To celebrate International Women's Day, we take a look at the history of women in forestry and speak to members of staff who are forging new and exciting career paths in the industry.
Although traditionally considered to be ‘man’s work’, women have played an important part in British forestry for many years.
In 1942 the Woman’s Timber Corps (part of the Women’s Land Army) was formed in response to a shortage of forestry workers during the Second World War. Known as the Lumber Jills, nearly 5,000 women carried out a wide range of forestry tasks including felling, loading, driving tractors and operating sawmills, often pushing through long 12-hour days of hard labour.
During this time, the number of women working in British forestry rose by roughly a third, however by 1951, we were back down to our pre-war level.
Cut to 2020 and things are looking a little different at Forestry England. 40% of our workforce is now female and the recent launch of our Women in Forestry Program Board is looking to impact positive changes for all our staff in the coming years.
"I started as an Apprentice Forest Craftsperson at Cannock Chase in 2013, the first time there had been a woman in the forestry team there. I remember they had to have a female toilet installed because I was starting. I later progressed to Forest Works Supervisor on the community woodlands in the North West (based from Delamere) where I stayed for 1 year before returning to Cannock as Forest Work Supervisor for three years.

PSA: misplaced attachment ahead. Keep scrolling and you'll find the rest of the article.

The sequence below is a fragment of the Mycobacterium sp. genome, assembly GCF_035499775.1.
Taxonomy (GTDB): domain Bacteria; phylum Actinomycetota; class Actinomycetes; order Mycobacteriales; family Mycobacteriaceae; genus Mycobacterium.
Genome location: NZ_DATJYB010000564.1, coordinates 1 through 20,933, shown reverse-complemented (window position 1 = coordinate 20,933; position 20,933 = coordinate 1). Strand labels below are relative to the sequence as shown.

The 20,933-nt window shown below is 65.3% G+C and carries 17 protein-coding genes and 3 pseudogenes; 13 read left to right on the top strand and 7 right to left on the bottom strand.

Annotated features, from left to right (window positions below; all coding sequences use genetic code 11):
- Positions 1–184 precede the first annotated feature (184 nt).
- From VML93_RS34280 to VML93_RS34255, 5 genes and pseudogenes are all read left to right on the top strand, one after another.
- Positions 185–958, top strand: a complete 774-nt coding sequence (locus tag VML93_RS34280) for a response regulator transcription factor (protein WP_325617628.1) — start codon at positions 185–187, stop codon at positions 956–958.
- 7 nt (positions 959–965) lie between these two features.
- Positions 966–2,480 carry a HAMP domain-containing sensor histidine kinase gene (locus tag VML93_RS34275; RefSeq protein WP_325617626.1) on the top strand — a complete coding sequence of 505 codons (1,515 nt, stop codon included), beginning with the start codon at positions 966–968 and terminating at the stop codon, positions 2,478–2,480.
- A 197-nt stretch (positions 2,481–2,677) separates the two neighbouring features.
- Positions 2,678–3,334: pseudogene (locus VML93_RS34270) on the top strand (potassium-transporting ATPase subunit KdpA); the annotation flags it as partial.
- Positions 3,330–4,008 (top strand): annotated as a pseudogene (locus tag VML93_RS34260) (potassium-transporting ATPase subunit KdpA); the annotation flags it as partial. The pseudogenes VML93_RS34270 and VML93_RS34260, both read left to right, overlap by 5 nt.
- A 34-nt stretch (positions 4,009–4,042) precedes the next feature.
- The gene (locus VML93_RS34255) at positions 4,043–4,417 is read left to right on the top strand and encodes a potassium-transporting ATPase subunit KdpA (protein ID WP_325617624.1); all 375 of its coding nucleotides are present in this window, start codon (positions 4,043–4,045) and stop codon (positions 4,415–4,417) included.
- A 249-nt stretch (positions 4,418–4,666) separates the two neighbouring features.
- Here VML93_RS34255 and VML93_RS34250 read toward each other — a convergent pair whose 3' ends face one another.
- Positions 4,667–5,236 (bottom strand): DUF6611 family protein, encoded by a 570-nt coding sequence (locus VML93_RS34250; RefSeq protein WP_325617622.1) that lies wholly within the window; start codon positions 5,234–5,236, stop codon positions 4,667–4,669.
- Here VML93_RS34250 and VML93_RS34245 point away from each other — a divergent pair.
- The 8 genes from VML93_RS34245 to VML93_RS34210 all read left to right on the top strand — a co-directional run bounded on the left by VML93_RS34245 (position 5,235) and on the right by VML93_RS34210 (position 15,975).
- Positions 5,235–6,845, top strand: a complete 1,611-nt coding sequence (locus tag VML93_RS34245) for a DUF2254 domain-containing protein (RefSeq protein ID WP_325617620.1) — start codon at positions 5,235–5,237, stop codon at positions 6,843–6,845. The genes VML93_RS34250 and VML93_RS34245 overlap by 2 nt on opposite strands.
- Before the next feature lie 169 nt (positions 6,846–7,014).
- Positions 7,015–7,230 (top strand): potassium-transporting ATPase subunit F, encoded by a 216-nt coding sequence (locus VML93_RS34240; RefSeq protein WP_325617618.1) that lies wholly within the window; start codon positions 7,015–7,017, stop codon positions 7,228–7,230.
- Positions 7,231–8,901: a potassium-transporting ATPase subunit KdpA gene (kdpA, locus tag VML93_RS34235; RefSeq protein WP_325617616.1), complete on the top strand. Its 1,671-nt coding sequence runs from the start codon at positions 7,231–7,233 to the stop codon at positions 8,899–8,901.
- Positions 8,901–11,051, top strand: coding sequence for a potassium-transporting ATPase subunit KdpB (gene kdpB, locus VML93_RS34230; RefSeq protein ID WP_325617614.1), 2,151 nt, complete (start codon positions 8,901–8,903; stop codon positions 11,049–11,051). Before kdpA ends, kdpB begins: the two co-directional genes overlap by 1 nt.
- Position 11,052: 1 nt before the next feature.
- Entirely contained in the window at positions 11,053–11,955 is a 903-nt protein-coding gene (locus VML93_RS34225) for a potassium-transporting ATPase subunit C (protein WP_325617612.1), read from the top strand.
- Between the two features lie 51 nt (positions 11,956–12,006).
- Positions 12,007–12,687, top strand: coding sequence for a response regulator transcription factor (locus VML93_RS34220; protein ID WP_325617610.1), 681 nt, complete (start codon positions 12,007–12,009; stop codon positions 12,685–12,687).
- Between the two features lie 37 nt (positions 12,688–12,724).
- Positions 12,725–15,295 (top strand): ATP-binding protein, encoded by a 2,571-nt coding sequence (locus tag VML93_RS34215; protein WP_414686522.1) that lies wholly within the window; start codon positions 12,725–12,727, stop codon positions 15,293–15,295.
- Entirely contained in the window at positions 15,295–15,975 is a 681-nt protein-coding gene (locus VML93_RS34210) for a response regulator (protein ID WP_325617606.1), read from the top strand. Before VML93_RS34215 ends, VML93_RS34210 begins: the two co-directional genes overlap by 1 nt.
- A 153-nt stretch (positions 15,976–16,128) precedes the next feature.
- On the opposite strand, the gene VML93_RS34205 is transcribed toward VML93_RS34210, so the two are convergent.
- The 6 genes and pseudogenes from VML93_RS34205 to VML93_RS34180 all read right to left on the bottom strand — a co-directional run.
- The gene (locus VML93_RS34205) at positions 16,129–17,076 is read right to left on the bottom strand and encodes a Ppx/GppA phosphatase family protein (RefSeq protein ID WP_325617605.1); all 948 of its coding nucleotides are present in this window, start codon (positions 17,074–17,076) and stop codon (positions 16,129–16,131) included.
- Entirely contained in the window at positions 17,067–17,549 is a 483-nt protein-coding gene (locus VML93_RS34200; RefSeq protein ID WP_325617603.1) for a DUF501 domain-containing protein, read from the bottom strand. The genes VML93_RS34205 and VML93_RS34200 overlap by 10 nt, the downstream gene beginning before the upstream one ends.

Since then I have progressed to Forester and am now back on the community woodlands again. My role at Cannock was filled with another woman which I was very happy about!
I’ve also been lucky enough to receive financial support from FE to study for a master’s in forestry management which I will complete this September.
I am passionate about encouraging more women into the industry and I think it’s important that we approach women of all ages and backgrounds to encourage them into all levels of the business."
Kay Clark, Community Forester
"I’ve always had a real love for the outdoors, I grew up in the countryside and spent a lot of my weekends camping in the mountains. However, I never set out to have a career in forestry, I did a Maths degree and spent the first 10 years of my working life on various projects in the IT industry. The work was interesting but the locations were invariably rather uninspiring. I took a career break when I had my children and once my son reached school age I snapped up the opportunity of managing the plant records at Westonbirt.
There is no average day; today I am sorting through 300 new plant labels that are waiting to be placed on our trees. We have 15,000 specimen trees here and I have a team of 8 volunteers who check which labels are missing and then fix them once the new labels arrive. Yesterday I was focussed on the 150 new trees that the team are currently planting and was making sure we had accurate records of exactly what had been planted where. It always feels like a privilege to go and look at a new specimen and spend time in our beautiful collection.